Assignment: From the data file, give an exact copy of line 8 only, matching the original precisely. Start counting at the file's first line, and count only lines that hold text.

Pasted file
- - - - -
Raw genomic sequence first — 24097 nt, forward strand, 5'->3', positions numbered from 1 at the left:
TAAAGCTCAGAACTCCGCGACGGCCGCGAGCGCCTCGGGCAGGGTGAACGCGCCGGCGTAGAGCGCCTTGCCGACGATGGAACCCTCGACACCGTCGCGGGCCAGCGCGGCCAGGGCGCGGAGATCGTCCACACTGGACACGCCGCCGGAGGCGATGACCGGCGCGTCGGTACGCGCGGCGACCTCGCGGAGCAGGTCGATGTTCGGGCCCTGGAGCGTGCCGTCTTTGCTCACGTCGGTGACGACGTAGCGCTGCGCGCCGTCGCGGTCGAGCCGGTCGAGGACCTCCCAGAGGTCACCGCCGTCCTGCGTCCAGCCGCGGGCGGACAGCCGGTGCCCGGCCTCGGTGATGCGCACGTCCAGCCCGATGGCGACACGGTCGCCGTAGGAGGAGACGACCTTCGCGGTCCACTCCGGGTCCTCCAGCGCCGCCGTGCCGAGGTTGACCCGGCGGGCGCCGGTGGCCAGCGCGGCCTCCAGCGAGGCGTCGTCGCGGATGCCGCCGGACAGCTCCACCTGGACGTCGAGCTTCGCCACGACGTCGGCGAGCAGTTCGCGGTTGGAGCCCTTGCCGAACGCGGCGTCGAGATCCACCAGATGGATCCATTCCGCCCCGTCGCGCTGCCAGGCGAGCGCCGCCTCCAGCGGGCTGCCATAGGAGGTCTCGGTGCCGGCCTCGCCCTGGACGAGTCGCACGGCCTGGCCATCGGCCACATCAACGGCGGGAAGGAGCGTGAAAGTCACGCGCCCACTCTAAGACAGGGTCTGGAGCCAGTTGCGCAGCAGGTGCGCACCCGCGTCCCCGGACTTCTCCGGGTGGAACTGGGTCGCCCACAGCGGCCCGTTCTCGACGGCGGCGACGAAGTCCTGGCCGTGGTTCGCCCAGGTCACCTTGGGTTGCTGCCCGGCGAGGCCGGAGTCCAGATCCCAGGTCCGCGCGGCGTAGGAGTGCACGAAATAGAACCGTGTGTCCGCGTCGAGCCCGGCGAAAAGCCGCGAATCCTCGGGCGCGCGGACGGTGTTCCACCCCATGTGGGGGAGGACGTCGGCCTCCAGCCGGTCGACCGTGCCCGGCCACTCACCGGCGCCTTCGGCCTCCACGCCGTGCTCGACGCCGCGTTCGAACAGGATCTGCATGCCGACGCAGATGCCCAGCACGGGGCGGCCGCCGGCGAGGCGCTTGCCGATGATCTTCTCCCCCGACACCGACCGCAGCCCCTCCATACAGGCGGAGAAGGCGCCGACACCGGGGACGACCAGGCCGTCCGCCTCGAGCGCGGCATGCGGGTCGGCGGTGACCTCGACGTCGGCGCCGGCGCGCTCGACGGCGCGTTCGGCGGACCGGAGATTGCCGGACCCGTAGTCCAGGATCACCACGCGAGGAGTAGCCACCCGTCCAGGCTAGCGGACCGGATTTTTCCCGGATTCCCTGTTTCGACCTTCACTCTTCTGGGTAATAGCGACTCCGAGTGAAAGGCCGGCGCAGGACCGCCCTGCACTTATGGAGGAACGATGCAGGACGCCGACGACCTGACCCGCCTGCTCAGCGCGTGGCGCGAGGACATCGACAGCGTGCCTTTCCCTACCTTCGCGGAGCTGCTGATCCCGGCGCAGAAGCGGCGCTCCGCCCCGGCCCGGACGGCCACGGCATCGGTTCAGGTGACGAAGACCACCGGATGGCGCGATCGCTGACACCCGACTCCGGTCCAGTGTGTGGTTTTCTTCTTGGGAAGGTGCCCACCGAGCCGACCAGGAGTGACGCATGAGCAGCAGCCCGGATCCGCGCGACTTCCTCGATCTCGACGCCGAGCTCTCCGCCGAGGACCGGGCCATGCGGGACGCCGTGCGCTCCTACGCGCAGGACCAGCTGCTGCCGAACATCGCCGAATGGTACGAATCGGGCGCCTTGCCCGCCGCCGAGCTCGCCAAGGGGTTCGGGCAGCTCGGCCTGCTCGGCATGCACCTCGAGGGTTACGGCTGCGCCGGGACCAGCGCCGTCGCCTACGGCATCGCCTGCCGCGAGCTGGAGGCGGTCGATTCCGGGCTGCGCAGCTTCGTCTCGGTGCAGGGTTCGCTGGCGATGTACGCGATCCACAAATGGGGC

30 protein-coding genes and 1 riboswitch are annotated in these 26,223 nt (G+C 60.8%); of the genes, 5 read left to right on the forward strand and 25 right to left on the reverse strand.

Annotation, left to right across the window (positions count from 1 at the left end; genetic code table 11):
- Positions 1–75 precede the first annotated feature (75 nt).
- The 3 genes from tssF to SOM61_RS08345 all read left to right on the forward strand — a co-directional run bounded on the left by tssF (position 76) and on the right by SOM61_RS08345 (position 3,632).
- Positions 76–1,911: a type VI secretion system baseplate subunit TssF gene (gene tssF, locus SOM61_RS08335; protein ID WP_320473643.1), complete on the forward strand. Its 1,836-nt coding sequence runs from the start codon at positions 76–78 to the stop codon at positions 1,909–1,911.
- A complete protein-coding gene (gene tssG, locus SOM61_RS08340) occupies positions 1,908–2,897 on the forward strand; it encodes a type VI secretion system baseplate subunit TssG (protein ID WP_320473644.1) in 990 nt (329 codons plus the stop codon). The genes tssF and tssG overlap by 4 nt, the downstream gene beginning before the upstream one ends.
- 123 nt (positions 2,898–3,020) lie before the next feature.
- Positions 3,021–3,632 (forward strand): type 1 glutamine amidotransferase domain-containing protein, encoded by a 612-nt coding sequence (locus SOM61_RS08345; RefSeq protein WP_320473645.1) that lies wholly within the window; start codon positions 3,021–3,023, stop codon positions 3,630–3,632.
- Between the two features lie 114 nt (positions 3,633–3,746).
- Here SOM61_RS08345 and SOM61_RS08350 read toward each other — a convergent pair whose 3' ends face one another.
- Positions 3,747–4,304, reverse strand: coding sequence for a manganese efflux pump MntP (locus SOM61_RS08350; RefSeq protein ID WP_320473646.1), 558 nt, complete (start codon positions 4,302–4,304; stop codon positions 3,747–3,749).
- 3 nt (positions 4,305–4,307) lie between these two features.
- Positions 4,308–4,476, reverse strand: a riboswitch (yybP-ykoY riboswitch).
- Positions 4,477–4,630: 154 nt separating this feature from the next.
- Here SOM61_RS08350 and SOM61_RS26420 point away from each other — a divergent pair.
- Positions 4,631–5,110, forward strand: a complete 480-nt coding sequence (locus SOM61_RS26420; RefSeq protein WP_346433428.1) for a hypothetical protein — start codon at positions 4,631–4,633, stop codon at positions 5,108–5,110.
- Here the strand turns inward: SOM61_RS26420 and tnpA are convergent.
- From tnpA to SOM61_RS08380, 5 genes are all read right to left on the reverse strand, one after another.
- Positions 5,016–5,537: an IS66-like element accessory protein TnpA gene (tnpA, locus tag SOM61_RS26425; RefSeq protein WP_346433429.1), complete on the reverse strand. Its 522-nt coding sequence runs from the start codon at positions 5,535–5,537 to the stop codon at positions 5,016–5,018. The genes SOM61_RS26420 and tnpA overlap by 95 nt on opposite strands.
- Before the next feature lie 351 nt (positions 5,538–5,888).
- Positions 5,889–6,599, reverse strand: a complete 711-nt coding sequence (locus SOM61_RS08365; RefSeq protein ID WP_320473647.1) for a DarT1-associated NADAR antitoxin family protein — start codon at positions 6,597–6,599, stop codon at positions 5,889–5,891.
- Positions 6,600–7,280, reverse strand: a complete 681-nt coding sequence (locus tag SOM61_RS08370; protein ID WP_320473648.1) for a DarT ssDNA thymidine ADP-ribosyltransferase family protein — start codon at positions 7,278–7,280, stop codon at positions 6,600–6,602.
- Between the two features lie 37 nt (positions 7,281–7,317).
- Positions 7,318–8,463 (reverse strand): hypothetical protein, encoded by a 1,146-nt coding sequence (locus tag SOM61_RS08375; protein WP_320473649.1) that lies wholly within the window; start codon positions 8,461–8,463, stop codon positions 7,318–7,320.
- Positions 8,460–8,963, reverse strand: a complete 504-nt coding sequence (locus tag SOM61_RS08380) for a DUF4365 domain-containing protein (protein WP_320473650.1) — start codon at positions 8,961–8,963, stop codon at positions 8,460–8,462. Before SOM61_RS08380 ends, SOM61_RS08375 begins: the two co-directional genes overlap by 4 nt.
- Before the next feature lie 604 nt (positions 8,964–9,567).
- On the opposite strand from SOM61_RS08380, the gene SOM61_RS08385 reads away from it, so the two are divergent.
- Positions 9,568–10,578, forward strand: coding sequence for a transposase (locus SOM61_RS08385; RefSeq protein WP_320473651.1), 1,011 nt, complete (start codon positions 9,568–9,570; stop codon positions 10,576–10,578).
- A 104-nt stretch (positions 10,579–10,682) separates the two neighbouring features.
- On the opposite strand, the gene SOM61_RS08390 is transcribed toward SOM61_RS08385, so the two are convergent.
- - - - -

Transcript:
- A complete protein-coding gene (gene tssG, locus SOM61_RS08340) occupies positions 1,908–2,897 on the forward strand; it encodes a type VI secretion system baseplate subunit TssG (protein ID WP_320473644.1) in 990 nt (329 codons plus the stop codon). The genes tssF and tssG overlap by 4 nt, the downstream gene beginning before the upstream one ends.